On 28 February 2018 at 19:41, Chris Angelico firstname.lastname@example.org wrote:
On Thu, Mar 1, 2018 at 3:30 AM, Paul Moore email@example.com wrote:
Here's another equally untested piece of code:
[(-b + (sqrt(b*b - 4*a*c) as disc)) / (2*a), (-b - disc) / (2*a)]
Yeah, that's a good real world example. And IMO it hides the symmetry between the two expressions, so for me it's a good example of a case where there's a readability *disadvantage* with the proposed syntax.
I haven't dug into the implementation consequences of any of this at global scope. I know what parts of the code I need to look at, but my days have this annoying habit of having only 24 hours in them. Anyone got a bugfix for that? :|
I can give you daylight saving time and a few leap seconds, but that's more of a workaround than a fix :-)
x = 12 if (1 as x) == 1: def foo(): print(x) # Actually, you'd probably get a "Name used before definition" error here. # Would "global x" refer to x=12 or to the statement-local x (1)? # Would "nonlocal x" refer to the statement-local x? x = 13 return x print(foo())
Yeah, that's going to give UnboundLocalError, because inside foo(), x has been flagged as local. That's independent of the global scope changes.
I'd like to say that "global x" would catch the 12, but until I actually get around to implementing it, I'm not sure.
print(x) print(foo()) print(x)
Anything that executes after the 'if' exits should see x as 12. The temporary variable is completely gone at that point.
x = 12 if (1 as x) == 1: def foo(): return x print(foo()) print(foo())
Personally, I can't work out how to think about that in a way that isn't confusing :-(
I gather from what you've said elsewhere that your current implementation uses a hidden name-mangled variable. IIRC, list comprehensions used something similar in the original implementation, but it resulted in weird consequences, and ultimately the implementation switched to a "proper" scoped semantics and implementation. I've no particular reason to think your implementation might suffer in the same way, but understanding the semantics in terms of an "assignment to a hidden variable" bothers me.
The most charitable thing I can say here is that the semantics are currently under-specified in the PEP :-)
Hah. This is why I started out by saying that this ONLY applies inside a function. Extending this to global scope (and class scope; my guess is that it'll behave the same as global) is something that I'm only just now looking into.
And yet, "only works within a function" is IMO an unacceptable limitation - so we need to look into the implications here.
So if, in the "in" expression list, you capture something, that thing will be visible all through the suite. Here's an example:
for item in (get_items() as items): print(item) print(items) print(items)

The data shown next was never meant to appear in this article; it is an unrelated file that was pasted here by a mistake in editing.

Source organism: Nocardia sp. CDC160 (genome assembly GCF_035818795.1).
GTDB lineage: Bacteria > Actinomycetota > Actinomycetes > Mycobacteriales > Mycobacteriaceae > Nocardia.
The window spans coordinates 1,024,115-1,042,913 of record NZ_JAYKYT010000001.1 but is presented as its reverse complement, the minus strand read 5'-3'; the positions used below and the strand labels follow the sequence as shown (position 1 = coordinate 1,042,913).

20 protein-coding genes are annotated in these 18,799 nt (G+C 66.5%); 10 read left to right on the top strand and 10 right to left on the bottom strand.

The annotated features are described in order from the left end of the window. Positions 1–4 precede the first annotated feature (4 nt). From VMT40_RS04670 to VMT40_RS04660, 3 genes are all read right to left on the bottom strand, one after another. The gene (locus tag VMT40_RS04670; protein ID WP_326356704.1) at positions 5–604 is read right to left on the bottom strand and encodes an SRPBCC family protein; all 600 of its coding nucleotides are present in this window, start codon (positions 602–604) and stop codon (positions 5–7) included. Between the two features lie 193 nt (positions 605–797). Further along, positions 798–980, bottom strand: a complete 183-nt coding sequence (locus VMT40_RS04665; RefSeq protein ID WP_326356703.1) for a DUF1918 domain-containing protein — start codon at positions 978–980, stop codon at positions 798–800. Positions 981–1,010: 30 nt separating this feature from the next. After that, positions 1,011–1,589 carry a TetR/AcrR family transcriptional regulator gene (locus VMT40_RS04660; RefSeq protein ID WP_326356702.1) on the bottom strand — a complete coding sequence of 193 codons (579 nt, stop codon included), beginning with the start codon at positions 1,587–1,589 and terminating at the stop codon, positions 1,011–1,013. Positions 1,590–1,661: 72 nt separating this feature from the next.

What actually happens is kinda this:
for item in (get_items() as items_0x142857): print(item) print(items_0x142857) del items_0x142857 print(items)
OK, so that explains why trying to write a closure over a variable introduced via "as" won't work. But I wouldn't want such a renaming to be mandated by the semantics, and I don't know how I'd explain the (implied) behaviour without insisting on a name mangling implementation, so I'm stuck here.
"What the current proof of concept implementation does" isn't useful anyway, but even ignoring that I'd prefer to see what it *does* rather than what it *compiles to*. But what needs to be documented is what the PEP *proposes* it does.
The current implementation matches my proposed semantics, as long as the code in question is all inside a function.
Understood. But I'd like the PEP to fully explain more of the intended semantics, *without* referring to the specific implementation. Remember, PyPy, Jython, IronPython, Cython, etc, will all have to implement it too.
But I can even break expression local names:
x = ((lambda: boom()) as boom) x()
It's possible that the "boom" is just my head exploding, not the interpreter. But I think I just demonstrated a closure over an expression-local name. For added fun, replace "x" with "boom"...
And this is why I am not trying for expression-local names. If someone wants to run with a competing proposal for list-comprehension-local names, sure, but I'm not in favour of that either. Expression-local is too narrow to be useful AND it still has the problems that statement-local has.
I've no idea how that would work under statement-local names either, though.
boom = lambda: boom() boom()
is just an infinite recursion. I'm less sure that the as version is. Or the alternative form
((lambda: boom()) as boom)()
I know you can tell me what the implementation does - but I can't reason it out from the spec.
Thanks for the feedback! Keep it coming! :)
Ask and you shall receive :-)
If I take a razor and cut myself with it, it's called "self-harm" and can get me dinged for a psych evaluation. If I take a mailing list and induce it to send me hundreds of emails and force myself to read them all... there's probably a padded cell with my name on it somewhere.
You know, I'd be okay with that actually. Just as long as the cell has wifi.
lol. Have fun :-)